access is based on an individual risk assessment, like life and disability
insurances. In the Netherlands, individual risk assessment can take
into account current and past health, specific diseases that run in the
family, and risk behavior (eg, smoking and sport activities). Such risk
assessment is performed by insurance companies when an individual
applies for a life, disability, individual pension, or additional health
insurance. Basic (social) health insurance in the Netherlands is
obligatory and the standard fixed premium is based on the average
disease risk in the population.
Since 1990, Dutch insurance companies adhere to a moratorium on
the use of DNA tests and genetic information in the application for
specific insurances. In 1998, this moratorium was implemented by law
in the form of the Medical Examination Act (MEA) to protect
individuals who want to obtain a civil employment contract, a pension
or a life or disability insurance.11 This act states that at the
commencement or modification of an insurance below predefined sums
(oh160 000 for life insurance and oh32 000 for disability insurances
in the first year and oh22 000 in subsequent years) no questions may
be asked about untreatable hereditary diseases or about the results of
genetic tests for such diseases in the applicant and his/her relatives.
An untreatable disease is defined as a disease without possibilities to
treat, to prevent, or to inhibit its progression. Insurance companies are
legally obliged to disregard available genetic test results for insurances
below the predefined sums, except in case of manifest disease.
Applicants in turn are legally obliged to report any manifest disease.
As HCM is an untreatable hereditary disease according to the MEA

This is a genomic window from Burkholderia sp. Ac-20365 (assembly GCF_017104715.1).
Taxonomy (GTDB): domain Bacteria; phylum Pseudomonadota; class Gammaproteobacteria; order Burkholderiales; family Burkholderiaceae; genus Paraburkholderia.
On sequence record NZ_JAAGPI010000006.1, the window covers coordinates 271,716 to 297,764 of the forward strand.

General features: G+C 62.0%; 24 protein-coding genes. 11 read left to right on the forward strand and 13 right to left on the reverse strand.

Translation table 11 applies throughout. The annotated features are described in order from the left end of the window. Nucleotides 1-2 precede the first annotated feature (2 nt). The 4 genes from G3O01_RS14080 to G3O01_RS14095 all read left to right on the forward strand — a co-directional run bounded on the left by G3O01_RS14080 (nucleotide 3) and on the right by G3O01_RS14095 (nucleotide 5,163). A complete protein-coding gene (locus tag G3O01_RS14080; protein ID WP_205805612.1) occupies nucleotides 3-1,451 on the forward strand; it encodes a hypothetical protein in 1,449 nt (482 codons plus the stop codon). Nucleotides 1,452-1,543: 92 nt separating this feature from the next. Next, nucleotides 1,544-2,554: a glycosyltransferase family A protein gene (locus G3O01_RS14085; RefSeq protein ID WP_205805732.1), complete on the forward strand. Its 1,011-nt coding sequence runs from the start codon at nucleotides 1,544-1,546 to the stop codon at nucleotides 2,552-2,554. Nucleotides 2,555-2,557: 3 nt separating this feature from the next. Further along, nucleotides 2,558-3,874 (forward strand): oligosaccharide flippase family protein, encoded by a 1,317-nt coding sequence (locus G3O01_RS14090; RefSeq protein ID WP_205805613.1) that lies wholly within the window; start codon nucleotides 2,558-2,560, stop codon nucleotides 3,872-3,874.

definition and problems in obtaining insurance have been previously
reported by individual HCM mutation carriers, we wanted to assess:
) how many HCM mutation carriers experience problems when
applying for an insurance, (
) what type of problems they encounter,
) which of these problems are most prevalent, and (
) whether problems
are related to sociodemographic or clinical characteristics of the applicant.
This cross-sectional study was performed in 2007?2008 at the cardiogenetics
outpatient clinic of the Academic Medical Centre, Amsterdam, The
Netherlands. All HCM mutation carriers counseled and tested for an autosomal
dominant single pathogenic mutation at our outpatient clinic were invited to
participate (n?264). Participants had received their DNA test result at least
eighteen months ago, had to master Dutch, and were at least 16 years of age.
The survey consisted of two questionnaires. Questionnaire I, part of a larger
study,12 asked mutation carriers whether they had applied for insurances since
their DNA test result and whether they had experienced any problems in this
regard. Respondents who reported problems were invited to complete
questionnaire II containing questions on the insurance sum, the nature of the
problems, and the final application result. Both questionnaires were
accompanied by an explanatory letter and a reply-paid envelope. After 2 weeks, all
counselees received a reminder.
The results of the questionnaires are presented using descriptive measures
(mean, SD). Univariate associations between carriers? sociodemographic and